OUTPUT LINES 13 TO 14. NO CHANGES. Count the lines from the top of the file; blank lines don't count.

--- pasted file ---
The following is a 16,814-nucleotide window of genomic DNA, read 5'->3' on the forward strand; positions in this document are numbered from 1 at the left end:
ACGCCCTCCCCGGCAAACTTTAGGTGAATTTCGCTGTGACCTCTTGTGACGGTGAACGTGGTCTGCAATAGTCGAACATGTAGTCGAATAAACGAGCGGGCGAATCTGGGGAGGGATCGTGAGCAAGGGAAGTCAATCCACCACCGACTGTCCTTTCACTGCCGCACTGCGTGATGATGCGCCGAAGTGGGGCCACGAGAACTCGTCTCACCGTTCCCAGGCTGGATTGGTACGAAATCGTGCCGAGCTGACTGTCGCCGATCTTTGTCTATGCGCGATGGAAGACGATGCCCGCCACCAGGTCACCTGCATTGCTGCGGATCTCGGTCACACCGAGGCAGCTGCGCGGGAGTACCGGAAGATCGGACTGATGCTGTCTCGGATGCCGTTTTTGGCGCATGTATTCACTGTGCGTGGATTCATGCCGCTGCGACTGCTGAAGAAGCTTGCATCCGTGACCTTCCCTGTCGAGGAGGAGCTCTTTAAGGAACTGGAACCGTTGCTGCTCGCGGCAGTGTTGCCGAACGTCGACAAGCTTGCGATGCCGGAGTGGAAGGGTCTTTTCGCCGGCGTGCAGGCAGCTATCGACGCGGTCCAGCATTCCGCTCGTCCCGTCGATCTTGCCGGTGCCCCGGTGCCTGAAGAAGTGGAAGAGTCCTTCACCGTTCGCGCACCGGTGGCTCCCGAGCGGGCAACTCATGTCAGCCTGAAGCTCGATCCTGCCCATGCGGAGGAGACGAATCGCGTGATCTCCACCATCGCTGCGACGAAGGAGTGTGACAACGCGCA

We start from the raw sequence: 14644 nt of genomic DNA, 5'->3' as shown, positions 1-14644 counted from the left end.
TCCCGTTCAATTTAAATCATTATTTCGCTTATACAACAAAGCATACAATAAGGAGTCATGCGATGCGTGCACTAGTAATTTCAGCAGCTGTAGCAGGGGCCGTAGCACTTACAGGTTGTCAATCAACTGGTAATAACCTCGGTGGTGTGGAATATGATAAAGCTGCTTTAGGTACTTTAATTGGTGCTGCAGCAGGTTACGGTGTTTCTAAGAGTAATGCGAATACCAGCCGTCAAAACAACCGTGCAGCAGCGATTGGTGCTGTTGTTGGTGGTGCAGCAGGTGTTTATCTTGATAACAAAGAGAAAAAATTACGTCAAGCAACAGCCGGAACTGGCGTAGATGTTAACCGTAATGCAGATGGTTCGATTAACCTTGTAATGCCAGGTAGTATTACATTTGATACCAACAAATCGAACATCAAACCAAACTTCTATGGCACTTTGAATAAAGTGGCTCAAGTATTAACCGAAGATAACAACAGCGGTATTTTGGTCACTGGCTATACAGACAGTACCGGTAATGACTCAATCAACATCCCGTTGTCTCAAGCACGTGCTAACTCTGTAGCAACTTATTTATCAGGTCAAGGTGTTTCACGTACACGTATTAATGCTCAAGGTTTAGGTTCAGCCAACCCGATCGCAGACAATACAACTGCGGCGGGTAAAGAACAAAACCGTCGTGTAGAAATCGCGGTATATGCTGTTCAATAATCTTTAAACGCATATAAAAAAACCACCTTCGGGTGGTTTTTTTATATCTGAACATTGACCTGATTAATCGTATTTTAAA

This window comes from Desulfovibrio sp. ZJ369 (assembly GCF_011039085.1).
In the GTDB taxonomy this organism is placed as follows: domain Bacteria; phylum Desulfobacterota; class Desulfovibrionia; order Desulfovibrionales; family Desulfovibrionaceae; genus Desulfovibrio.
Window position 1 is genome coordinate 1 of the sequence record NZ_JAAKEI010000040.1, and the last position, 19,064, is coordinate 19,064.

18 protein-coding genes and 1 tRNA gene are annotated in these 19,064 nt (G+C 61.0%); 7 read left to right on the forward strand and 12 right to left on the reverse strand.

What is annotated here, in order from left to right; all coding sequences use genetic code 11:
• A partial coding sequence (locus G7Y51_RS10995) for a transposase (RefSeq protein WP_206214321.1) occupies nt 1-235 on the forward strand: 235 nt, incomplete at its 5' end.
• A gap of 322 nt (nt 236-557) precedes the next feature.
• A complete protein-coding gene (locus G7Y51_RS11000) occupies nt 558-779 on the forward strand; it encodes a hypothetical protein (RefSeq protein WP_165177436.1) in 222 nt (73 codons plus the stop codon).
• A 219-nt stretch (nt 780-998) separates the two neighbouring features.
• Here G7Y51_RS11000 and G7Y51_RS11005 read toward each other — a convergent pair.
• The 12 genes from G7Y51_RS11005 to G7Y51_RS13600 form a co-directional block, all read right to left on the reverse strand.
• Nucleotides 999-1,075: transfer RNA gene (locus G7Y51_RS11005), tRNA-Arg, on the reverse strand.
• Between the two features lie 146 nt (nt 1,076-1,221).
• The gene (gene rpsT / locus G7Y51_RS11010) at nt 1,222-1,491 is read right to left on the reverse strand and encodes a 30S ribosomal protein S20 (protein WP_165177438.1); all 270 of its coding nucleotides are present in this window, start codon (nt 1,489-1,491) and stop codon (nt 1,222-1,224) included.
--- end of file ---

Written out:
• A 219-nt stretch (nt 780-998) separates the two neighbouring features.
• Here G7Y51_RS11000 and G7Y51_RS11005 read toward each other — a convergent pair.